CHESTERFIELD TOWNSHIP, NJ (BURLINGTON)–Around 11:00 a.m. Bordentown Township, Robbinsville Township and Westhampton Fire Departments responded to the New Jersey Turnpike, south bound, outer roadway near mile post 55.2 for a serious truck crash. Upon arrival it was reported that a person was trapped inside an overturned dump truck. Firefighters and EMS units remained on scene for quite some time but there was no word of the condition of the injured driver. New Jersey State Police is investigating the crash. Further details to follow when information becomes available.
If traveling south bound, south of Exit 7A to Exit 7 expect traffic delays due to an accident investigation.
BORDENTOWN TOWNSHIP, NJ (BURLINGTON)–The Bordentown Township Police Department announces the arrest of Christian Stacey, age 18, of Humboldt St. Trenton NJ, and a 17-year-old juvenile from Trenton, NJ in connection with a motor vehicle theft and multiple motor vehicle burglaries in the Tree Street Development thanks to a vigilant resident.
The investigation began on the morning of 6/8/2023 when a resident of Van Drive observed a suspicious person peering into vehicles. This subject then fled on foot upon officers’ arrival. While searching the area, a vehicle reported stolen from Morrisville PA was located by officers occupied by a juvenile male from Trenton NJ. The juvenile was taken into custody, released to a guardian and criminal charges are pending. Multiple unlocked parked vehicles in the area were then determined to have been burglarized and were processed for evidence by Det. Moloney.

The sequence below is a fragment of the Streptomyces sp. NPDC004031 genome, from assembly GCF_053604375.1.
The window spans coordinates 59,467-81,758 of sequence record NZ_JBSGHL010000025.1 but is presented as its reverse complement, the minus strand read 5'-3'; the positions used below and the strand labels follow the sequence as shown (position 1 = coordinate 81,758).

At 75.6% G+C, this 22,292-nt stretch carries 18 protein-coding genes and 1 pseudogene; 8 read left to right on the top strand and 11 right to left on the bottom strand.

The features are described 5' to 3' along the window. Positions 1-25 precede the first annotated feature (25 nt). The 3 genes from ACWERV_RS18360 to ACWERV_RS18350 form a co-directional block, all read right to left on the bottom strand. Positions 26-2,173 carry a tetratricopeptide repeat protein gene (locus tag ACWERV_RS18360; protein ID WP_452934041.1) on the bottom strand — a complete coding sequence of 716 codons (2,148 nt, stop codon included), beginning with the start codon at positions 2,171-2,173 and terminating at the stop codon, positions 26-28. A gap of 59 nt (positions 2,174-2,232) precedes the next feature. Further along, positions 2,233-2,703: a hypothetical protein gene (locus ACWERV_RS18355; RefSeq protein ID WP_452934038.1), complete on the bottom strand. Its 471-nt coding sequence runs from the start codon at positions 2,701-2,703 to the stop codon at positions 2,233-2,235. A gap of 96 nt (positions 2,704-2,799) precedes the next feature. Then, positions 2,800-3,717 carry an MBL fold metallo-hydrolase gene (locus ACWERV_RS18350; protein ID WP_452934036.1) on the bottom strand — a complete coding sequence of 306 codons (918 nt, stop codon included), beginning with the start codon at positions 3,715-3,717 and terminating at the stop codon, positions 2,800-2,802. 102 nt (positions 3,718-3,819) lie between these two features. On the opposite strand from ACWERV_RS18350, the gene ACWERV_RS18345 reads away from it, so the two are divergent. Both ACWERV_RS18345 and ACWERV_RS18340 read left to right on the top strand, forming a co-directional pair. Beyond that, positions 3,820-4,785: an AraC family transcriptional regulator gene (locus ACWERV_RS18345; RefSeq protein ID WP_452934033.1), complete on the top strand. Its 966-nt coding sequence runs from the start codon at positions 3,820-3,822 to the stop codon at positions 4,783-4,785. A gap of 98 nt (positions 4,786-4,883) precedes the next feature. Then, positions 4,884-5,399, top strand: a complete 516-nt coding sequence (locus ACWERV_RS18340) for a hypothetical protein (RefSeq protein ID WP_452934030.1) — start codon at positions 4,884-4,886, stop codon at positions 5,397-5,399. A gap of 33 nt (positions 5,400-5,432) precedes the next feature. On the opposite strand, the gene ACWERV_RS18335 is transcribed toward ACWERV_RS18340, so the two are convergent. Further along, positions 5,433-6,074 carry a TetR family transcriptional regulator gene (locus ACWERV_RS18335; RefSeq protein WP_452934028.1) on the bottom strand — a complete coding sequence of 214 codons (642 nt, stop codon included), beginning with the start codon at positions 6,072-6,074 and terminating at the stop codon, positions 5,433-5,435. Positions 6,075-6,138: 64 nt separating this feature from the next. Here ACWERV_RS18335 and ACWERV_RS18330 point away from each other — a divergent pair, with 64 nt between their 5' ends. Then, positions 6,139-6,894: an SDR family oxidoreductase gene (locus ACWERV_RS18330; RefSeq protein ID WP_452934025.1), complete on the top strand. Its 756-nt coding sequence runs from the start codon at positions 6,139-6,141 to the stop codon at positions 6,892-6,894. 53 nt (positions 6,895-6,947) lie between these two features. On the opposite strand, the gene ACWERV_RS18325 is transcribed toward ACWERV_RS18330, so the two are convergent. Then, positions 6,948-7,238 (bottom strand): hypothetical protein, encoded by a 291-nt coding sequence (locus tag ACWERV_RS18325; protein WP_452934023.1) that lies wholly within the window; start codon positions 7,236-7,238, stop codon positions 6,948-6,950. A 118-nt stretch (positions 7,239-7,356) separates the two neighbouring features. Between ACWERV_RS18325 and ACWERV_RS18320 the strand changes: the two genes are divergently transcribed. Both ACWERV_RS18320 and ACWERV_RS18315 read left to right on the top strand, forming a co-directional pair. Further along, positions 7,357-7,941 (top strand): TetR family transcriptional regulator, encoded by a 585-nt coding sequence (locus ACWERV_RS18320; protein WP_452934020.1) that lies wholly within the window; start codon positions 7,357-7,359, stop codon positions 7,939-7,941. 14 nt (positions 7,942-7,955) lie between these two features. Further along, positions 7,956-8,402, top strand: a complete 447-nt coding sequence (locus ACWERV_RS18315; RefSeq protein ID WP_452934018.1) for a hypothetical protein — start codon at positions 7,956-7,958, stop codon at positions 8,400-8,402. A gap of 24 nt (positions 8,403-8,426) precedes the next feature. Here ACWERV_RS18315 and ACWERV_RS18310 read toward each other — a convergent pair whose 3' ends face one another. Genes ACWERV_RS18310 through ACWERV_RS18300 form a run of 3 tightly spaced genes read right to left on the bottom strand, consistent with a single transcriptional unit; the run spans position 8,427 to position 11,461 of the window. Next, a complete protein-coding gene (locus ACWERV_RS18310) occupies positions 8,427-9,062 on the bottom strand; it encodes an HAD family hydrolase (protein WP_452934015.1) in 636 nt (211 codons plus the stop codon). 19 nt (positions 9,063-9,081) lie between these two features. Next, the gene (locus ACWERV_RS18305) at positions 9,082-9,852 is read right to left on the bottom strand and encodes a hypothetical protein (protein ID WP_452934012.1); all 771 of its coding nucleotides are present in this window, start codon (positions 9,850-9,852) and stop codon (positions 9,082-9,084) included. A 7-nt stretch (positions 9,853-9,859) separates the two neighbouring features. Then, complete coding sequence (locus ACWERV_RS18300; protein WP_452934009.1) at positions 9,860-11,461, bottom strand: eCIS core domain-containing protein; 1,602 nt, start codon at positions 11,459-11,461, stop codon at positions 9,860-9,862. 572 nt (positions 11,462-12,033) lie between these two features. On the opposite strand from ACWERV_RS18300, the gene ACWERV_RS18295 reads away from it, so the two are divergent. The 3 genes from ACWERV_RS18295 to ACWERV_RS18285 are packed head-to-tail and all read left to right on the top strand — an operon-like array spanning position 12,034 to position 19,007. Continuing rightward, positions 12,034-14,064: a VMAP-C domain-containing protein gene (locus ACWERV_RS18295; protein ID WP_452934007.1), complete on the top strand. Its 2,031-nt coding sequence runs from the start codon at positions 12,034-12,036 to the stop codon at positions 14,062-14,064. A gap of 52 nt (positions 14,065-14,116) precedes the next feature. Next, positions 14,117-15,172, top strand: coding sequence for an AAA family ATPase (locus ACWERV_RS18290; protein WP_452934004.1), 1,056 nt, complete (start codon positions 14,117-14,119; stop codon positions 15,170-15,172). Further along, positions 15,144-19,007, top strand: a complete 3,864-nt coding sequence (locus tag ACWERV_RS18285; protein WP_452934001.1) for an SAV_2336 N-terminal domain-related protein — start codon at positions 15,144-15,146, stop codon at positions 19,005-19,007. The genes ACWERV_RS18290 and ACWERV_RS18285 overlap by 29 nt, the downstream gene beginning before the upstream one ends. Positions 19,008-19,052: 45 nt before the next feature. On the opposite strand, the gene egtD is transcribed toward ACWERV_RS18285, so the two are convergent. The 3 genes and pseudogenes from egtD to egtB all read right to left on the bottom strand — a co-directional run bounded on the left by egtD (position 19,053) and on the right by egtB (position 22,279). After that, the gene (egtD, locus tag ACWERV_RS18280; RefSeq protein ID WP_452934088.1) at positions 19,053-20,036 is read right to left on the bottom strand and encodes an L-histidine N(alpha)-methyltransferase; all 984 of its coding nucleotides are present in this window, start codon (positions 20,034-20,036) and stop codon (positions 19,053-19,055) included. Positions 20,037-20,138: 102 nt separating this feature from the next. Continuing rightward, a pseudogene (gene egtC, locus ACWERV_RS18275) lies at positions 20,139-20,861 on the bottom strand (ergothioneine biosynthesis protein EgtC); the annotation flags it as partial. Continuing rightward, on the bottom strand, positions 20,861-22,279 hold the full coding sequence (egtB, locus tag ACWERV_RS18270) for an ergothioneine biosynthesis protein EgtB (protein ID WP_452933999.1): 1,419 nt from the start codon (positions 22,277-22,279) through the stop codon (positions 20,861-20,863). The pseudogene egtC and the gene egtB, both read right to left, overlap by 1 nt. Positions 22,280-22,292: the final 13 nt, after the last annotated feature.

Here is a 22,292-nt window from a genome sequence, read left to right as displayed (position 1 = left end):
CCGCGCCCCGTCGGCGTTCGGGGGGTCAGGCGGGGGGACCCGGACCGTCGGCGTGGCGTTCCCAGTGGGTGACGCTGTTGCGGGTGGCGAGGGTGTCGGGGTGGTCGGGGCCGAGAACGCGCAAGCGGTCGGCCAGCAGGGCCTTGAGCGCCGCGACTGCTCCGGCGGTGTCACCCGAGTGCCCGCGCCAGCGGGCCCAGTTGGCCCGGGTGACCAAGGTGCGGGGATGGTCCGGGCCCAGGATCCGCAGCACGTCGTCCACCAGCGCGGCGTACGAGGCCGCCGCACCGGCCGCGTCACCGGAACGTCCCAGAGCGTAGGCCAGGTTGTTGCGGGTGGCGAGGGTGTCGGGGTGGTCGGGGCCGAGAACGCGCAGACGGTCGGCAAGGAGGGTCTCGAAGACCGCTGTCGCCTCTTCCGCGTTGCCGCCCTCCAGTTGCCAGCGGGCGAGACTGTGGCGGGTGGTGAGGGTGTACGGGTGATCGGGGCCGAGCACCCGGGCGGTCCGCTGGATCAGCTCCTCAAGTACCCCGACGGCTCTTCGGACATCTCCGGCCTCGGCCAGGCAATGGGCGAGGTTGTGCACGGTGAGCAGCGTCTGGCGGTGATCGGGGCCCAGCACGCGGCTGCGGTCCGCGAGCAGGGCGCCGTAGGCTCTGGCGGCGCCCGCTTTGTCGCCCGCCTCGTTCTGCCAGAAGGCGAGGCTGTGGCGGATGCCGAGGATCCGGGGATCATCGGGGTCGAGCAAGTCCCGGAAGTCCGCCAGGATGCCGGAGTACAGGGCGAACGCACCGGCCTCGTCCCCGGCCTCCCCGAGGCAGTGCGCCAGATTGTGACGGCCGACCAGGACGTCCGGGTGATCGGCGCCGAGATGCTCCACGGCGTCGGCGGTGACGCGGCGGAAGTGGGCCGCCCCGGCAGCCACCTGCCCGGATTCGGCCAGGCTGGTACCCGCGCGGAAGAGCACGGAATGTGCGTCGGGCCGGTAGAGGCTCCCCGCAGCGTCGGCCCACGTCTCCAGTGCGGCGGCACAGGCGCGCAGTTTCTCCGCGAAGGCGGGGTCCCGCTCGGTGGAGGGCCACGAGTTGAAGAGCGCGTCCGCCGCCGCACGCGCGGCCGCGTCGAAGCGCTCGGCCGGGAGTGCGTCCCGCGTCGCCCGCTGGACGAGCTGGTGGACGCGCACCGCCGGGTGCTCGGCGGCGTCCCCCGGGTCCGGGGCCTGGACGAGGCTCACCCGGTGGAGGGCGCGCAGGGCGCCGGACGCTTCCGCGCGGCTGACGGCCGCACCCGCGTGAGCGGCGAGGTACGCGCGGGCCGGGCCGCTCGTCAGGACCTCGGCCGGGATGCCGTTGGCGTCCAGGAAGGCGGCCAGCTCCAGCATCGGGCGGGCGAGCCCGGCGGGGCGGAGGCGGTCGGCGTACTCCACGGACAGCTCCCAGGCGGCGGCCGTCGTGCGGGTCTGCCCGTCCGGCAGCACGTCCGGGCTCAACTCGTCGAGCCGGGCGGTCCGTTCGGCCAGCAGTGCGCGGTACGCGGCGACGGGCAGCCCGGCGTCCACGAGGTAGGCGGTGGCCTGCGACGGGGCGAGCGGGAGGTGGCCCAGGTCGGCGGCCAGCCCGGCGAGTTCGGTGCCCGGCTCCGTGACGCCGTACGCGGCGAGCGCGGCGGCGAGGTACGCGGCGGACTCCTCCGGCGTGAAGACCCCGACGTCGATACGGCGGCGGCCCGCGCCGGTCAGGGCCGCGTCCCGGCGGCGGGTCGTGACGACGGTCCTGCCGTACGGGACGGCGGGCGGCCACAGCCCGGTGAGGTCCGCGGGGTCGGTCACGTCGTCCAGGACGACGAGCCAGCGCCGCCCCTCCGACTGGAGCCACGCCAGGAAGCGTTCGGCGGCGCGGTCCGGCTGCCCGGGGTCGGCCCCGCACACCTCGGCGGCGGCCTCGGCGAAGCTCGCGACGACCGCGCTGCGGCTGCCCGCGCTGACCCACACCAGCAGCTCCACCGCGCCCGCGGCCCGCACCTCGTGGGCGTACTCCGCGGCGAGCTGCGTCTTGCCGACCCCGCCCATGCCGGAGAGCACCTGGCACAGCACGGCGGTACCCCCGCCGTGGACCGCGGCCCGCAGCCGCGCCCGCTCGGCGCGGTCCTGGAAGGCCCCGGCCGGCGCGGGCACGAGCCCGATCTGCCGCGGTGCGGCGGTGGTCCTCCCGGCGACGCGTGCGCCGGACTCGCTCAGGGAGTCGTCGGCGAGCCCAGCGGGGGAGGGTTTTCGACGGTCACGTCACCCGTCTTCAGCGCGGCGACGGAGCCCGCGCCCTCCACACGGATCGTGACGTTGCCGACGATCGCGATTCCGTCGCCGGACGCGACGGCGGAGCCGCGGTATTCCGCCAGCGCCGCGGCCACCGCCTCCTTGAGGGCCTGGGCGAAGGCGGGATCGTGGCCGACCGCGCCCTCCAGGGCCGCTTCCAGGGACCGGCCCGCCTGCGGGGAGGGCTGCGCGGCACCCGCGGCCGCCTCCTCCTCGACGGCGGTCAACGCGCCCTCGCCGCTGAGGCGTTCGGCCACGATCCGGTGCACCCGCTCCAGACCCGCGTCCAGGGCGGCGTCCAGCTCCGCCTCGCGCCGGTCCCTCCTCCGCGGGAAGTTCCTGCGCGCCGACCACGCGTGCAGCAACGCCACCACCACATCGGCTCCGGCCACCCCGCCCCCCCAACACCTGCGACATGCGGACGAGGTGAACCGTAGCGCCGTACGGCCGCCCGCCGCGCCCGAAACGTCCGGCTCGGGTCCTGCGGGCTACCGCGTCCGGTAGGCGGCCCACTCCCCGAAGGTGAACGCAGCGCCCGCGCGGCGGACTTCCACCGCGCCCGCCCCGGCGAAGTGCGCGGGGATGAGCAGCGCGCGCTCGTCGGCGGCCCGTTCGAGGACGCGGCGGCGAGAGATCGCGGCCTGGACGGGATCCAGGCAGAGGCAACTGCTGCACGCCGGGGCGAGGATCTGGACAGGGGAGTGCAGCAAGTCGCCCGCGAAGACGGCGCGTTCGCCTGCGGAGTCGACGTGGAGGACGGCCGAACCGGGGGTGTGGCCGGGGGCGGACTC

A few hours later our department received a report of a vehicle stolen from a Maple Avenue home. This stolen vehicle was then located in Trenton NJ by the Mercer County Sheriff’s Department being operated by Stacey. When Stacey was taken into custody, proceeds from the motor vehicle burglaries were located on his person and in the vehicle. Additional evidence was located linking Stacey to the vehicle burglaries in the Tree Street Development. Stacy was then charged with three counts of burglary, three counts of theft, and theft of a motor vehicle before being transported to Burlington County Jail.
The vehicle burglary investigation was conducted by Ptl. Alexander and Det. Moloney and the vehicle theft investigation was undertaken by Ptl. Sanchez and Sgt. Stahl.